TBI Study Focuses On Domestic Violence - NewsChannel5.com | Nashville News, Weather & Sports

TBI Study Focuses On Domestic Violence

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by Shannon Royster

NASHVILLE, Tenn. - The Tennessee Bureau of Investigation put together a new study focusing on domestic violence called the "Family Violence Study 2012."

Officials said the study is in hopes of providing solid proof for those individuals and groups who help victims of domestic violence.

About 14.5 percent of all crimes reported in 2012 were domestic crimes.  Fifty-percent of those domestic crimes, the victim was related to the offender. The study also found that six juveniles were murdered in 2012 by family members.

Patricia Shea, CEO of Middle Tennessee's YWCA said domestic violence has become an epidemic in Tennessee.

"This most recent year Tennessee was ranked 3rd in the nation for the rate at which women are killed by men," she said.

The TBI's study focused only on domestic violence offenses involving family members, not boyfriends and girlfriends. It found that half of the domestic violence cases reported, more than 41,000, involved people who are related.

"We wanted to do this to show that this is actually happening, and this is only what is being reported to law enforcement," said Kristin Helm, spokesperson for the TBI.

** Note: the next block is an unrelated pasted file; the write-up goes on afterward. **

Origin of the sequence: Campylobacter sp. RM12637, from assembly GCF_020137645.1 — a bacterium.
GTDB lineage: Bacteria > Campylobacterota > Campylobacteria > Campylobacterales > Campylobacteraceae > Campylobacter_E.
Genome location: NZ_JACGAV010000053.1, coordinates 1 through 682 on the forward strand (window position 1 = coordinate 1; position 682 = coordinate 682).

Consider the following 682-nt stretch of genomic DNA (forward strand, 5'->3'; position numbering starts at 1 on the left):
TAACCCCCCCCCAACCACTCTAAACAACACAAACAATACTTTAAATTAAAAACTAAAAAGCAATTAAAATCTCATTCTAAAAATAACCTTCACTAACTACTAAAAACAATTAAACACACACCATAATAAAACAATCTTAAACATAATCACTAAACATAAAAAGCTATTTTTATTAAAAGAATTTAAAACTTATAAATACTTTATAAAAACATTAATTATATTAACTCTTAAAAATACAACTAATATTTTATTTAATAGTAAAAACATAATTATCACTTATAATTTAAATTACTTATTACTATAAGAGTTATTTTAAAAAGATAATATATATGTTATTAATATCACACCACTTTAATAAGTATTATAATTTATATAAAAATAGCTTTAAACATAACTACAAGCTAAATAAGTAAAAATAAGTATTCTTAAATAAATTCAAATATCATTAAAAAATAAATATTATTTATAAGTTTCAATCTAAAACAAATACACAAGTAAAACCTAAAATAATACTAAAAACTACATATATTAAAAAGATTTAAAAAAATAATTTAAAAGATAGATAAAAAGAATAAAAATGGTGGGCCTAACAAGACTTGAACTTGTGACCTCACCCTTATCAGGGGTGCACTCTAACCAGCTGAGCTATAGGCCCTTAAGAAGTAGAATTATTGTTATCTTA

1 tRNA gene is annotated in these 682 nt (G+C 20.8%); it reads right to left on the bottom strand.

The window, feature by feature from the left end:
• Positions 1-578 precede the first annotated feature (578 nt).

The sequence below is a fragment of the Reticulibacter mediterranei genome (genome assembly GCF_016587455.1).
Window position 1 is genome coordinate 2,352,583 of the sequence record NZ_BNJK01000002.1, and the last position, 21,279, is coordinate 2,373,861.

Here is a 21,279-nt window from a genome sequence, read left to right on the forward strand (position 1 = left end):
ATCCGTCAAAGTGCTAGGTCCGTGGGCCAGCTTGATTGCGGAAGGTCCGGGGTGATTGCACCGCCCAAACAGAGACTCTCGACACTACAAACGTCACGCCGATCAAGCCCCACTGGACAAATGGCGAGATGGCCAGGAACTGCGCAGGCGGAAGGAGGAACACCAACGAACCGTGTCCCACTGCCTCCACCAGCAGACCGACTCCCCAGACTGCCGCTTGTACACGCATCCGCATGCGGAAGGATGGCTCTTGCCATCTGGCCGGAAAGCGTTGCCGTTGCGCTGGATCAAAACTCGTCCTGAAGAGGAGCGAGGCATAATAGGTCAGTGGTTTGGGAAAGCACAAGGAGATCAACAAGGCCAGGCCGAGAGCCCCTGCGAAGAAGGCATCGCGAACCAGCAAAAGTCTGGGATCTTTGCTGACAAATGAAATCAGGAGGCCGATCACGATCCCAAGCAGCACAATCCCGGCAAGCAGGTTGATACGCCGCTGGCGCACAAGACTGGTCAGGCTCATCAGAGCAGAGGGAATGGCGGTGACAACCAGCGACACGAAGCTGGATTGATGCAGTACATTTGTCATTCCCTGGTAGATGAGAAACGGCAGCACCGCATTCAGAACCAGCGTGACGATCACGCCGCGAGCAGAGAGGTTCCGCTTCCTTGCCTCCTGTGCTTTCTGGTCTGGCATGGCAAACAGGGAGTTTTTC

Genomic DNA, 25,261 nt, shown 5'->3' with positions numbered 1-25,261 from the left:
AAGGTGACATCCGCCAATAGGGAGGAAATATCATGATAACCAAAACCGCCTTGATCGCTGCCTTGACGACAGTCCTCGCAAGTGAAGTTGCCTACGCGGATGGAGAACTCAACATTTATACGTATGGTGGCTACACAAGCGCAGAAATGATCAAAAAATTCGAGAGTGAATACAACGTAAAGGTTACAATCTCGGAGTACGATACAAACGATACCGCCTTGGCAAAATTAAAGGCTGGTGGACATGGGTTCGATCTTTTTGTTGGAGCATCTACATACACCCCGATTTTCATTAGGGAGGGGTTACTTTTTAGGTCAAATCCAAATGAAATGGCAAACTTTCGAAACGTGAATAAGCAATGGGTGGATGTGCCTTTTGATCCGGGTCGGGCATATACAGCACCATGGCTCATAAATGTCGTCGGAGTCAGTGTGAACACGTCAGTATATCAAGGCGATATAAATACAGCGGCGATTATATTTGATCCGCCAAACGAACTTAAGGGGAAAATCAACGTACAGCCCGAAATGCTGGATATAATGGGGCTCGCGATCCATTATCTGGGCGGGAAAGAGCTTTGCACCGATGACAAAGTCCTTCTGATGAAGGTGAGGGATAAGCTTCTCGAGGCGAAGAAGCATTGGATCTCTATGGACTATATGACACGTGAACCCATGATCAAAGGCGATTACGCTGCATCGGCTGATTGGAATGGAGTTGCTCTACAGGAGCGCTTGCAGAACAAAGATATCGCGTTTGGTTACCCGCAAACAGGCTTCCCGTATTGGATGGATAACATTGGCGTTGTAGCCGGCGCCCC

Some of what was found in the study was already known, such as women being nearly two times more likely to be victimized than men, but the study also shed light on family violence.

"If you look at a offender-victim relationship as far as a mother and her children, these numbers show that a mother is more likely to assault a daughter rather than a son," said Helm.

Also, white domestic violence offenders were reported nearly twice as often than black offenders.

"Domestic violence is about power and control," Shea said.

Officials said spreading the word about how often it happens even amongst family members, might help take the power away.

"If you could get a boy in fifth or sixth grade and you can teach him how women should be treated that all women should be valued, then he'll grow up to be the kind of spouse or partner that all of us women are looking for," Shea said.

Victims of domestic violence, both women and children including boys under 17, can stay at the YWCA'S Weaver Domestic Violence Center for up to 45 days.

If you, or someone you know is the victim of domestic violence you can also call the YWCA's free 24-hour crisis line at 242-1199.

Email: sroyster@newschannel5.com
Facebook: Facebook.com/NC5ShannonRoyster
Twitter: Twitter.com/NC5_SRoyster

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